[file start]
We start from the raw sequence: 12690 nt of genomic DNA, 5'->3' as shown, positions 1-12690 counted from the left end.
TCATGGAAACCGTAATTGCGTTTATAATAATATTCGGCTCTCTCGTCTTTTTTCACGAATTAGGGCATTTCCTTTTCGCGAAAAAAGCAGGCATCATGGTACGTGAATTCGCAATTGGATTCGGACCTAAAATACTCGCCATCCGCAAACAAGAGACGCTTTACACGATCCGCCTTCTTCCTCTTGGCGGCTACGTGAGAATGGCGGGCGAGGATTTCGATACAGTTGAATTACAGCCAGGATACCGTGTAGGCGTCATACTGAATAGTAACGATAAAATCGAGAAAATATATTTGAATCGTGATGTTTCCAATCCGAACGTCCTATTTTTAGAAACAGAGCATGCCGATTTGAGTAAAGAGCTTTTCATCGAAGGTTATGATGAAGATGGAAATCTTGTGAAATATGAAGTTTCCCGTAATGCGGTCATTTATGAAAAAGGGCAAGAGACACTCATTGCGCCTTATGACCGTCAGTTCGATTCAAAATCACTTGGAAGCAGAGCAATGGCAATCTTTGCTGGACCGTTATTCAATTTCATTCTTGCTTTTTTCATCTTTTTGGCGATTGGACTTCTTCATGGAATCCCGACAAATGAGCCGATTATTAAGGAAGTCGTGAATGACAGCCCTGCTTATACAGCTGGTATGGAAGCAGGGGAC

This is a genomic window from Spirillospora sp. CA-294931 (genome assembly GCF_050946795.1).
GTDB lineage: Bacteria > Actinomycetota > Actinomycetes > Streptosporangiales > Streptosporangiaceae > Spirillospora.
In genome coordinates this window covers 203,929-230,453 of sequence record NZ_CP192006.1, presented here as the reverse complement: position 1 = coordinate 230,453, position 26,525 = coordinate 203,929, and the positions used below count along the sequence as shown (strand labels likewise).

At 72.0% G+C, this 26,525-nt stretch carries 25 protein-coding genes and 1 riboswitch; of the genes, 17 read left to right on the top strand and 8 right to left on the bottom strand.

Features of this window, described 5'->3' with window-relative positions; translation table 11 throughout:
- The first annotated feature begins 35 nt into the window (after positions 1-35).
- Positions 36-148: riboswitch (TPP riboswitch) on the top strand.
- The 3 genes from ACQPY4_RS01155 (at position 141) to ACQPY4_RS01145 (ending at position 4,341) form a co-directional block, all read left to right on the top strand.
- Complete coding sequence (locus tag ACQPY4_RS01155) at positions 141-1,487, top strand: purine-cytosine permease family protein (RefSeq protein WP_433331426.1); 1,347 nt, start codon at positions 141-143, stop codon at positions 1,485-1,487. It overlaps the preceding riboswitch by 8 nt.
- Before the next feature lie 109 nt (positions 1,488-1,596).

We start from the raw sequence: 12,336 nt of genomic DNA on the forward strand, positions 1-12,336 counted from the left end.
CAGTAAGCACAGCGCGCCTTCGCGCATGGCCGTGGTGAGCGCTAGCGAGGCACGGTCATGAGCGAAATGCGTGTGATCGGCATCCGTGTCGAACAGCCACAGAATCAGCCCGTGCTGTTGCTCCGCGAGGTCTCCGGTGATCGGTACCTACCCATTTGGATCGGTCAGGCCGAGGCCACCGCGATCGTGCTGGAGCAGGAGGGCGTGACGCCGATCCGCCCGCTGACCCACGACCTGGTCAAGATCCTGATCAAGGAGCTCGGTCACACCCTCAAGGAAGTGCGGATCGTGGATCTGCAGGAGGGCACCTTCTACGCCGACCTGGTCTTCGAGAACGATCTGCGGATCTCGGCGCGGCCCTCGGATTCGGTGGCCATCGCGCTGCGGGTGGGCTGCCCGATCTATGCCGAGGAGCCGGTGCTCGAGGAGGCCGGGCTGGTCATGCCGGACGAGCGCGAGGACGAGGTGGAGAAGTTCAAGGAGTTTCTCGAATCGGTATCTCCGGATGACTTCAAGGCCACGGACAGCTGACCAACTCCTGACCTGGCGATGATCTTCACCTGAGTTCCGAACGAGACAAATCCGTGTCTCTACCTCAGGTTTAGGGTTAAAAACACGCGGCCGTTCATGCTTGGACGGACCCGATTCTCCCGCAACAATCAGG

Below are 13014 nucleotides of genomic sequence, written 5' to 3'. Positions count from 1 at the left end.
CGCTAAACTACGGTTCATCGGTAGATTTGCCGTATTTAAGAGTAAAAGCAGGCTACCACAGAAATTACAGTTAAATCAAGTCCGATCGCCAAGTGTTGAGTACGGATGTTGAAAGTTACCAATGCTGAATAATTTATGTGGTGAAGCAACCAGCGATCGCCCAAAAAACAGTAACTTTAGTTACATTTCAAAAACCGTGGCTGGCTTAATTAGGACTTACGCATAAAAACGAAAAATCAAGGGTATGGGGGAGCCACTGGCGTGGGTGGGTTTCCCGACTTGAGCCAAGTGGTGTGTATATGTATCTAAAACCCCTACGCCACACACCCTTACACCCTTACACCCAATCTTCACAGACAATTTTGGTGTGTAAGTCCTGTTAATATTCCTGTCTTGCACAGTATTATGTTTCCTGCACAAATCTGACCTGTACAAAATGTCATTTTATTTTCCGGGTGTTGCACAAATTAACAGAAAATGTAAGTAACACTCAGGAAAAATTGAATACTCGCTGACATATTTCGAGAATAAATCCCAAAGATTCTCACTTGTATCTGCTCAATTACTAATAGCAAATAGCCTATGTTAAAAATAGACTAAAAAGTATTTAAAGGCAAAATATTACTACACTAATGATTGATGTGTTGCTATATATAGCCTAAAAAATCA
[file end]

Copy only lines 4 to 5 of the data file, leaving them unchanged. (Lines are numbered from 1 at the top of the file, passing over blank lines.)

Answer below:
GTDB lineage: Bacteria > Actinomycetota > Actinomycetes > Streptosporangiales > Streptosporangiaceae > Spirillospora.
In genome coordinates this window covers 203,929-230,453 of sequence record NZ_CP192006.1, presented here as the reverse complement: position 1 = coordinate 230,453, position 26,525 = coordinate 203,929, and the positions used below count along the sequence as shown (strand labels likewise).